Last week saw yet another example of the slow erosion of systems that makes justice so alien a concept for our people. In Parliament we received yet another Bill cointaining amendments to a previous Bill.  It will be taken up only later, so I was not surprised that the original Bill was not available, since anyone interested could look it up in the interim in the Parliament Library. But once again I found that the notes at the side of the document, which are supposed to sum up the content of each clause, simply noted that the clauses were amendments to previous clauses.

The summing up, I should note, had been included at the beginning of the Bill. This does not happen always, so one should be thankful that this time at least anyone looking at the Bill could find out at a glance what was happening where. But I fail to understand why a custom designed for convenience, to allow anyone looking at the Bill to see immediately the impact of each clause, is now ignored. The only place where it still prevails is in the last two clauses of the Bill, where a note on the side tells us exactly what is in the Bill itself. One notable piece of information thus highlighted is that, where versions of the Bill in different languages are different, the Sinhala text shall prevail.

The Secretary General of Parliament understood why I thought this absurd, but I fear that most of my colleagues who were at the Justice Ministry Consultative Committee meeting at which I brought up the matter were bored, and seemed to think I was making a fuss about nothing. Consultative Committees are not supposed to be about this sort of thing, but should rather be concerned with whether the Courts in one’s electorate function well, which often translates into whether an adequate Courthouse has been built. Principles of legislation are not seen as interesting or important.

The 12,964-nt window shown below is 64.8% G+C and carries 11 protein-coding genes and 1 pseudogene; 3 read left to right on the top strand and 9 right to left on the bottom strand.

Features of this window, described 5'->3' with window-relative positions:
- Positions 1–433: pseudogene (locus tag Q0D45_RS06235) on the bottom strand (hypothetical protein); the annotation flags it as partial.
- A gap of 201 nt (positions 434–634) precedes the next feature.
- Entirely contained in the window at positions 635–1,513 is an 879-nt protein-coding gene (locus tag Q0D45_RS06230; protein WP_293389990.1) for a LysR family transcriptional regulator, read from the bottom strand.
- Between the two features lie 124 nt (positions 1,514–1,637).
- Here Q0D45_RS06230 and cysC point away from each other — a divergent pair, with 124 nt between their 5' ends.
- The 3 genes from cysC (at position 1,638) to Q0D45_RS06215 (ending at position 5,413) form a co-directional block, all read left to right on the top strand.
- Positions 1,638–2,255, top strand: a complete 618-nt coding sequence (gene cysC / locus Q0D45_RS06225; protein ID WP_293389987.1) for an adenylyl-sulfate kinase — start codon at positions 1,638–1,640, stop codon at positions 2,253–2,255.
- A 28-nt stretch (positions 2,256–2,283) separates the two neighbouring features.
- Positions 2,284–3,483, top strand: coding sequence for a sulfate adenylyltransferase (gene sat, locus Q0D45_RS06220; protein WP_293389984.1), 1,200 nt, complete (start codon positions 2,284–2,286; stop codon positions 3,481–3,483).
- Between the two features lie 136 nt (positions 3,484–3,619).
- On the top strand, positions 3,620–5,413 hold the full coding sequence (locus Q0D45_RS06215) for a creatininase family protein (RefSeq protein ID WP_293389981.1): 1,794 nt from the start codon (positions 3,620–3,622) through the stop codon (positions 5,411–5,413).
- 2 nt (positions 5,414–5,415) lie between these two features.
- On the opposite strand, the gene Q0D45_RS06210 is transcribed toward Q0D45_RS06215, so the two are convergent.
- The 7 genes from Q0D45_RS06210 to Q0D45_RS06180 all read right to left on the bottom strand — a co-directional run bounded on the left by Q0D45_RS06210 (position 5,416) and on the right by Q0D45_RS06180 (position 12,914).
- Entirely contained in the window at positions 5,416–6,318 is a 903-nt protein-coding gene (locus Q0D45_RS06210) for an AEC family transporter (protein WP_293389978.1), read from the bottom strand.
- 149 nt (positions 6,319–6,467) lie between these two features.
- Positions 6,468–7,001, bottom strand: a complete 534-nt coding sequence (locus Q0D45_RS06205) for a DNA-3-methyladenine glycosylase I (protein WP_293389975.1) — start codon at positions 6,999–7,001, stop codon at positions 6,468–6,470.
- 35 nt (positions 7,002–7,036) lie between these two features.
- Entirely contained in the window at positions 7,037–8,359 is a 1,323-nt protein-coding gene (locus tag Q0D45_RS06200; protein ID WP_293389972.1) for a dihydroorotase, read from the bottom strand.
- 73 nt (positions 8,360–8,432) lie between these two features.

Fortunately the Minister, who is a lawyer, understood, as did another Minister who was present, and I am promised review of the practice. But I am saddened that most legislators do not bother about unnecessary complications. One of their prime responsibilities should be to see that laws they pass are readily understandable, since they are making laws for the people not for lawyers. Unfortunately they seem to think that looking critically at what is placed before them is not really their business, and it is simply voting for or against Bills that is their sole responsibility – and making party political points in debates rather than addressing the text of proposed legislation.

Given the electoral system under which they have been selected to Parliament, and through which they hope to return to another Parliament, this lack of attention to policies and principles is understandable. Though some make valiant efforts to focus on general subjects, through adjournment motions, given that hardly anyone remains in Parliament for adjournment debates unless a particularly contentious issue is being brought up by the opposition, there is little scope for consideration of wider issues. Instead, as a glance at the minutes of any Consultative Committee indicate, we have individuals drawing attention to problems in the areas they represent – in short, we have not consultation but grievance mechanisms.